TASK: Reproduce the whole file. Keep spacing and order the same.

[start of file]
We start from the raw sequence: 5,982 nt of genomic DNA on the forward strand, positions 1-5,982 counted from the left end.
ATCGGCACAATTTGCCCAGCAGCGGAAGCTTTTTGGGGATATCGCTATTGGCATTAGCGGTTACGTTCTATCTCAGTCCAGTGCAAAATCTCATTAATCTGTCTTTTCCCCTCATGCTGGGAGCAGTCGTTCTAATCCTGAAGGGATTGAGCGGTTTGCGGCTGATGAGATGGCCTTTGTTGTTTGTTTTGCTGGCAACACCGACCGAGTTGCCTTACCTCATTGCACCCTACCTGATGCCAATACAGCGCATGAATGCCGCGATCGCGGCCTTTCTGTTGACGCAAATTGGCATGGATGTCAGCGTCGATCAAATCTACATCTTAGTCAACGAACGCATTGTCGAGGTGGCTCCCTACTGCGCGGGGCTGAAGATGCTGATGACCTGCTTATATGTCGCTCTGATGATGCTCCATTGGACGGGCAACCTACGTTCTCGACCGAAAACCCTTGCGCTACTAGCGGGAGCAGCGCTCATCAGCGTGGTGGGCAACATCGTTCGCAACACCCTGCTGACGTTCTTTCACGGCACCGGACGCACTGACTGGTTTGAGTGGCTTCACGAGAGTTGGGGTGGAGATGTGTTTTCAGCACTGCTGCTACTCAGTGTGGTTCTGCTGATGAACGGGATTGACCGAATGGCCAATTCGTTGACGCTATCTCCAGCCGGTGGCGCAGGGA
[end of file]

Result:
We start from the raw sequence: 5,982 nt of genomic DNA on the forward strand, positions 1-5,982 counted from the left end.
ATCGGCACAATTTGCCCAGCAGCGGAAGCTTTTTGGGGATATCGCTATTGGCATTAGCGGTTACGTTCTATCTCAGTCCAGTGCAAAATCTCATTAATCTGTCTTTTCCCCTCATGCTGGGAGCAGTCGTTCTAATCCTGAAGGGATTGAGCGGTTTGCGGCTGATGAGATGGCCTTTGTTGTTTGTTTTGCTGGCAACACCGACCGAGTTGCCTTACCTCATTGCACCCTACCTGATGCCAATACAGCGCATGAATGCCGCGATCGCGGCCTTTCTGTTGACGCAAATTGGCATGGATGTCAGCGTCGATCAAATCTACATCTTAGTCAACGAACGCATTGTCGAGGTGGCTCCCTACTGCGCGGGGCTGAAGATGCTGATGACCTGCTTATATGTCGCTCTGATGATGCTCCATTGGACGGGCAACCTACGTTCTCGACCGAAAACCCTTGCGCTACTAGCGGGAGCAGCGCTCATCAGCGTGGTGGGCAACATCGTTCGCAACACCCTGCTGACGTTCTTTCACGGCACCGGACGCACTGACTGGTTTGAGTGGCTTCACGAGAGTTGGGGTGGAGATGTGTTTTCAGCACTGCTGCTACTCAGTGTGGTTCTGCTGATGAACGGGATTGACCGAATGGCCAATTCGTTGACGCTATCTCCAGCCGGTGGCGCAGGGA